Unit: TDA 2.2
Safeguarding legalisation and government guidance says that safeguarding means:
Protecting children from maltreatment
Preventing impairment of children’s health and development
Ensuring that children are growing up in circumstances consistent with the provision of safe and effective care.
Undertaking a role so as to enable that children have optimum life chances and to enter adulthood successfully.
The term Safeguarding has replaced the term Child Protection. It promotes the Childs Welfare and safety as well as protecting children if any abuse should happen.
The Children’s act of 1989 identifies the responsibilities of the parents and professionals who should take care of all children they come into contact with.
The Education Act of 2002 sets out the responsibilities of the Local Education Authorities.
The Children Act 2004 provides the legal framework for Every Child Matters.
Schools must provide a policy, which ensures the safety, security and well-being of all their pupils. This should set out the way Staff have a responsibilities towards the pupils, it can be written within a health and safety policy but it must include:
Safeguarding, protection and procedures for reporting incidents e-safety Bullying including cyber bullying.
The Code of conduct within my school sets out standards expected of staff, governors and volunteers they need to abide by this. All staff, governors and volunteers have a duty to keep pupils and themselves safe to protect against physical or emotional harm.
Following this code of conduct will help safeguard pupils, staff volunteers and governors. The code of conduct cannot provide a complete checklist of what is or what is not, appropriate behaviour for staff, however it does highlight illegal, inappropriate or inadvisable in relation to pupils.
In 2007 the DCFS published a guidance called Safeguarding Children and Safer Recruitment in Education, this guidance is about managing allegations that could indicate that a person is unsuitable to continue to work with children, in their present job role or in any job role connected to children.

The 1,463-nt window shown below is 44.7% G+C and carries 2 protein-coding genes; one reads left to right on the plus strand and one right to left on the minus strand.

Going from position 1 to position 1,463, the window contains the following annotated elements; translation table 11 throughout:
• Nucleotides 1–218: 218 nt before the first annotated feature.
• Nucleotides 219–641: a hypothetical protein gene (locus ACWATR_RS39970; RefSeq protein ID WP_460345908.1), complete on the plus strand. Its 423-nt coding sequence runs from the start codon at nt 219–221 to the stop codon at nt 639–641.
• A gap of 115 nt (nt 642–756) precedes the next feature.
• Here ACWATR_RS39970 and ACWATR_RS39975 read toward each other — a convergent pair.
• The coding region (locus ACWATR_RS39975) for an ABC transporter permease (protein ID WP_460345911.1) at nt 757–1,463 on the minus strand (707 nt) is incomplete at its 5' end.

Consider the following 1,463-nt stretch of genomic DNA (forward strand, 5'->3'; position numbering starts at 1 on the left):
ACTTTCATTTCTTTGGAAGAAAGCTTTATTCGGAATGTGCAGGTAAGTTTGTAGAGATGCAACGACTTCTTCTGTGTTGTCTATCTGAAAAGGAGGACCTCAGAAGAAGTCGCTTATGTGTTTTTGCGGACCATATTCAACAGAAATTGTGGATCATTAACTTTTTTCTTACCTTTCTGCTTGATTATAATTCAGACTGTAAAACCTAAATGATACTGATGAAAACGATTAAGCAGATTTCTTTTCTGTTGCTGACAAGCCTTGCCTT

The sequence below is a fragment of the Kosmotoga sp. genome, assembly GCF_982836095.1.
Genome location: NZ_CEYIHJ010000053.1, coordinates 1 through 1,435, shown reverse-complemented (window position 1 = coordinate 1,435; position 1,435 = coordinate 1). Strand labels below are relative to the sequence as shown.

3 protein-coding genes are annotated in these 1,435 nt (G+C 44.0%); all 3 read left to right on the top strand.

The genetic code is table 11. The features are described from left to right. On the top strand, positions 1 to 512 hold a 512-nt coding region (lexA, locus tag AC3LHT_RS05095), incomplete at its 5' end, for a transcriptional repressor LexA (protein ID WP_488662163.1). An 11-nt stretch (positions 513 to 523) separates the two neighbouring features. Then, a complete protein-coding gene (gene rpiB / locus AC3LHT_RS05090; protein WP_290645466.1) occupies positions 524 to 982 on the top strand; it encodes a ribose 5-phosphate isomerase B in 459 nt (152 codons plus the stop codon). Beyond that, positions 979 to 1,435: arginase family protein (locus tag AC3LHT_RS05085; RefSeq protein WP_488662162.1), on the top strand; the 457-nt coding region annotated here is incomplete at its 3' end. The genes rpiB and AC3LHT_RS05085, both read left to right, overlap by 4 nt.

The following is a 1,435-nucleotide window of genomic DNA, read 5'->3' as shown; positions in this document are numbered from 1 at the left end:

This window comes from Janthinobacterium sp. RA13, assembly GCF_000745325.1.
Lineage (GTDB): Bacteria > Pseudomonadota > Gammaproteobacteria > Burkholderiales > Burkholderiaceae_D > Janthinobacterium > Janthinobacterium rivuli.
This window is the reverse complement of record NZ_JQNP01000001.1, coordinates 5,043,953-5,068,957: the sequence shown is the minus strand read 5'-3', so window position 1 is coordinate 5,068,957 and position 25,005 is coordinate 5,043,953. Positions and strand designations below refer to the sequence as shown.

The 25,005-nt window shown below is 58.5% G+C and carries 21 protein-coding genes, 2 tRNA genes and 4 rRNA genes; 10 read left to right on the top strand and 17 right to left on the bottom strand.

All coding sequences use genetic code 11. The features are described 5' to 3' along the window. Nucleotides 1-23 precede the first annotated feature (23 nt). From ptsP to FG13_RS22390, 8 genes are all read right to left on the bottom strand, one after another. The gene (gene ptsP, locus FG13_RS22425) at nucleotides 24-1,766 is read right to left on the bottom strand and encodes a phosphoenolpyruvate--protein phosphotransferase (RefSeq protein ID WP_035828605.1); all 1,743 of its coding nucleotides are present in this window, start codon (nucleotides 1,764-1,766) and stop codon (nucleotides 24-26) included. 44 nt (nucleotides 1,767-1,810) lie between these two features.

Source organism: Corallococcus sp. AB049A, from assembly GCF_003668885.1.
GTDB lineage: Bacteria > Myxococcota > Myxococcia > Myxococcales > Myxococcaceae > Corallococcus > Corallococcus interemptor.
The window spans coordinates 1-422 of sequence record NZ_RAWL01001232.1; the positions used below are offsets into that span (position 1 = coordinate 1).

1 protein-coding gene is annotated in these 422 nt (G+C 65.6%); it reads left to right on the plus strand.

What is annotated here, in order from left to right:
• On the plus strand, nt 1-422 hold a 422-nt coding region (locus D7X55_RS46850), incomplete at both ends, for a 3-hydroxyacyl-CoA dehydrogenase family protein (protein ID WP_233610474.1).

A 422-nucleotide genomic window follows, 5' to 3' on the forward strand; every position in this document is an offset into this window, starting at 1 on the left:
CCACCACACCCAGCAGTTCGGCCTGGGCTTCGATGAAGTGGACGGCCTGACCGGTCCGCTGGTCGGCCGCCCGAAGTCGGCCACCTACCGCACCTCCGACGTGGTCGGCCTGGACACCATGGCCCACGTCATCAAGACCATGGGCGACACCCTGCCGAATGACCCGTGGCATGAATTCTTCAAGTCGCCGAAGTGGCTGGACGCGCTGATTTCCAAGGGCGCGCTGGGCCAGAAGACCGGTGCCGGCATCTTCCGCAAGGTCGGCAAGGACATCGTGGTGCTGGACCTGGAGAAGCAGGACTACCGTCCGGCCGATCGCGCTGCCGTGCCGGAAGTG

It will be used where it has been alleged that the professional has:
Behaved in a way that has or could have harmed a child
Possibly committed a criminal offence against or related to a child
Behaved towards a child in a way that indicates they are unsuitable to work with children.
In my school the Head teacher and the deputy head are the designated personnel for child protection. If there are any concerns about a Childs well being it should be brought to their attention immediately.
Having taken advice you may be required to fill in a concerns form. Once the form has been filled in and passed on to the DCPC your responsibility has been fulfilled and you are not included in the next stage of the process. If however, you continue to have concerns for the child, then you should approach the DCPC again if you are still not happy then you should bring it to the attention of the Governor for Child Protection.
If in any doubt then you can ring the LA Education Child Protection Service for Guidance.
Abuse may be a singular incident or a pattern of behaviour, abuse can take place anywhere at any time.
Types of abuse to look out for include:
Physical Harm – hitting kicking etc, this is most common and one of the easiest to recognise it cut include bruises, cuts, burns, broken bones.
Emotional Damage to emotional state – belittling, name-calling etc, this is one of the hardest to recognise it usually tells within the Childs behaviour and often act in ways that are uncharacteristic for their age.
Sexual Anything of a sexual nature – exposure to sexual situations, fondling and rape. This is unfortunately one of the most common of child abuse. The signs that are common to look for are torn/stained underwear, difficulty walking or sitting or bruising round the